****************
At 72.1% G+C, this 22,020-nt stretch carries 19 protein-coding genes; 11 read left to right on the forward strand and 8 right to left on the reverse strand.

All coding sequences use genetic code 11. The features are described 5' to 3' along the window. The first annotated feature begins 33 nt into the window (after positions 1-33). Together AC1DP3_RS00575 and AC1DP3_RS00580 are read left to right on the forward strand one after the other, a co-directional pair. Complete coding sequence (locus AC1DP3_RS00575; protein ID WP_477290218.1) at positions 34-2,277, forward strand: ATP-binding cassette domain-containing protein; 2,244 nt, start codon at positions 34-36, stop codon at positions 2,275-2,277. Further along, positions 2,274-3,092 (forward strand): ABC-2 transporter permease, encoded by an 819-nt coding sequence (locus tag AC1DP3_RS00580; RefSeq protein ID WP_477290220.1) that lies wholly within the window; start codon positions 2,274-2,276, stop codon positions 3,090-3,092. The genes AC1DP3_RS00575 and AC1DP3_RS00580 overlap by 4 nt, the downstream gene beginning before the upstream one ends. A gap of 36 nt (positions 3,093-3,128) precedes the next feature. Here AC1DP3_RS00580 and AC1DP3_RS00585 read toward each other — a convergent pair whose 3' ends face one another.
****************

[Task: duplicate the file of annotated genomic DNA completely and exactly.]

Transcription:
At 72.1% G+C, this 22,020-nt stretch carries 19 protein-coding genes; 11 read left to right on the forward strand and 8 right to left on the reverse strand.

All coding sequences use genetic code 11. The features are described 5' to 3' along the window. The first annotated feature begins 33 nt into the window (after positions 1-33). Together AC1DP3_RS00575 and AC1DP3_RS00580 are read left to right on the forward strand one after the other, a co-directional pair. Complete coding sequence (locus AC1DP3_RS00575; protein ID WP_477290218.1) at positions 34-2,277, forward strand: ATP-binding cassette domain-containing protein; 2,244 nt, start codon at positions 34-36, stop codon at positions 2,275-2,277. Further along, positions 2,274-3,092 (forward strand): ABC-2 transporter permease, encoded by an 819-nt coding sequence (locus tag AC1DP3_RS00580; RefSeq protein ID WP_477290220.1) that lies wholly within the window; start codon positions 2,274-2,276, stop codon positions 3,090-3,092. The genes AC1DP3_RS00575 and AC1DP3_RS00580 overlap by 4 nt, the downstream gene beginning before the upstream one ends. A gap of 36 nt (positions 3,093-3,128) precedes the next feature. Here AC1DP3_RS00580 and AC1DP3_RS00585 read toward each other — a convergent pair whose 3' ends face one another.